Involving Parents & Caregivers in Student Education Video

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  • 0:02 What Is Parent Engagement?
  • 1:03 Defining Quality…
  • 1:57 Involving Parents and…
  • 2:37 Create an Environment…
  • 4:09 Get Personal/Why Not…
  • 5:52 Lesson Summary
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Lesson Transcript
Instructor: Sharon Linde
Educators know students are most successful when parents and caregivers are involved in their child's education. How can teachers and administrators engage parents? This lesson presents ways to provide varied and meaningful engagement.

What Is Parent Engagement?

Gwyn was just put on a team responsible for increasing involvement from parents and caregivers in her school. Their principal chose her because she has great relationships with the parents of students in her own classroom. Gwyn knows the benefit of involving parents and caregivers. The research is clear that when schools have successful parent involvement, students improve in several ways - better behavior, attendance, and grades.

What is parent involvement? The term refers to a growing trend to engage parents and caregivers in the education of their children. School communities like Gwyn's sometimes struggle to engage parents, or even accurately decide what good parent engagement is. Gwyn knows many fellow teachers and administrators even have stressful relationships with parents. Her first job is to decide exactly how her administrators define successful parent involvement.

Defining Quality Parent Involvement

Before Gwyn can start working on increasing parent and caregiver involvement, she needs to determine exactly what that is and how it looks. After several discussions with the administration, she now knows quality parent involvement includes a few factors:

  • Parents should participate consistently in the child's education
  • Some parents are active in out-of-school activities like Parent Teacher Organizations
  • Parents can also work with students at home, helping with homework or reading with their children
  • Parents and students should discuss school and education
  • Discussion between parents and the school should be ongoing and open
  • Teachers can partner with parents to make educational choices

Armed with this information, Gwyn can now move towards creating a plan to get parents involved and engaged.

Involving Parents and Caregivers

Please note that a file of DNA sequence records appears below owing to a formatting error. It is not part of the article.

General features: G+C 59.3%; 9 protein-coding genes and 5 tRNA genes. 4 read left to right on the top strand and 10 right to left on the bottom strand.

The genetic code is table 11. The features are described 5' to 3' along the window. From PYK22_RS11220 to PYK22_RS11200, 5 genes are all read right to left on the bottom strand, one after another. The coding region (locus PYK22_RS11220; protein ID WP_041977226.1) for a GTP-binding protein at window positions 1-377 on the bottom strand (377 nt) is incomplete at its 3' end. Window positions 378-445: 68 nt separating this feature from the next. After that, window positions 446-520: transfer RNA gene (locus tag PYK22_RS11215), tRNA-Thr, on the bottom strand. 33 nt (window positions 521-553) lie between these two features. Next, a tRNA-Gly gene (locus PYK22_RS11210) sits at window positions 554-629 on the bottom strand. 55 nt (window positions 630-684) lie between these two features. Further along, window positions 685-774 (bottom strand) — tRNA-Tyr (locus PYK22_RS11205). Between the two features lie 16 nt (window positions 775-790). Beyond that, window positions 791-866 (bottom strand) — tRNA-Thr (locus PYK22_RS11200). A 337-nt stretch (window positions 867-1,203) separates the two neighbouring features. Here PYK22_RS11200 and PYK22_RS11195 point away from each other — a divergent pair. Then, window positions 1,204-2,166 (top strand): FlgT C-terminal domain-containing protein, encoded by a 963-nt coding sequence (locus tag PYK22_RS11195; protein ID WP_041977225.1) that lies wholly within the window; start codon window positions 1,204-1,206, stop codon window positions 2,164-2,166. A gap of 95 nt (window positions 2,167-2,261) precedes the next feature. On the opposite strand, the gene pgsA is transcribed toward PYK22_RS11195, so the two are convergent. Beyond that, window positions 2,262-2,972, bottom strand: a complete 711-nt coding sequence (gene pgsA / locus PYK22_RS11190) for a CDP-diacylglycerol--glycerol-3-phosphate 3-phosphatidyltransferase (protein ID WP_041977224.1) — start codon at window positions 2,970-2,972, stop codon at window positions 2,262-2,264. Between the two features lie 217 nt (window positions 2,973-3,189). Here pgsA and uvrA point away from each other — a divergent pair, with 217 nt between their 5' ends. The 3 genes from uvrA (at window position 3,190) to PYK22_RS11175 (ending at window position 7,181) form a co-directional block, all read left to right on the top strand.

Gwyn knows parent involvement is more than the number of parents who attend curriculum night or volunteer in the library. Increasing real parent and caregiver involvement and engagement is a process that will take some time. She wants to avoid arbitrary methods of evaluating parent involvement, like counting attendance numbers at out-of-school functions.

Instead, Gwyn wants to mimic what she does in her classroom - build a partnership with parents. By letting parents know that they are vital members of the education community, Gwyn and the faculty at her school can find methods to engage parents and caregivers. Let's take a look at a few she can use.

Create an Environment of Learning for All

In her classroom, Gwyn uses techniques to make sure all of her students learn. She views parent involvement in the same way. To increase success and feelings of confidence in parents as partners in their child's education, she needs to guide parents towards ways that they can be successfully involved. Parents often feel uncomfortable, intimidated, or not 'smart' enough to interact with teachers. Gwyn and the other teachers can help break these boundaries down by:

  • Visiting parents at home
  • Offering workshops
  • Involving parents in homework

One method that many districts participate in, is a home visit program. Educators in this program meet the parents and caregivers in their homes. The first visit is to establish a trusting relationship. Future visits can focus on student expectations, achievement, or ways parents can offer their students support.

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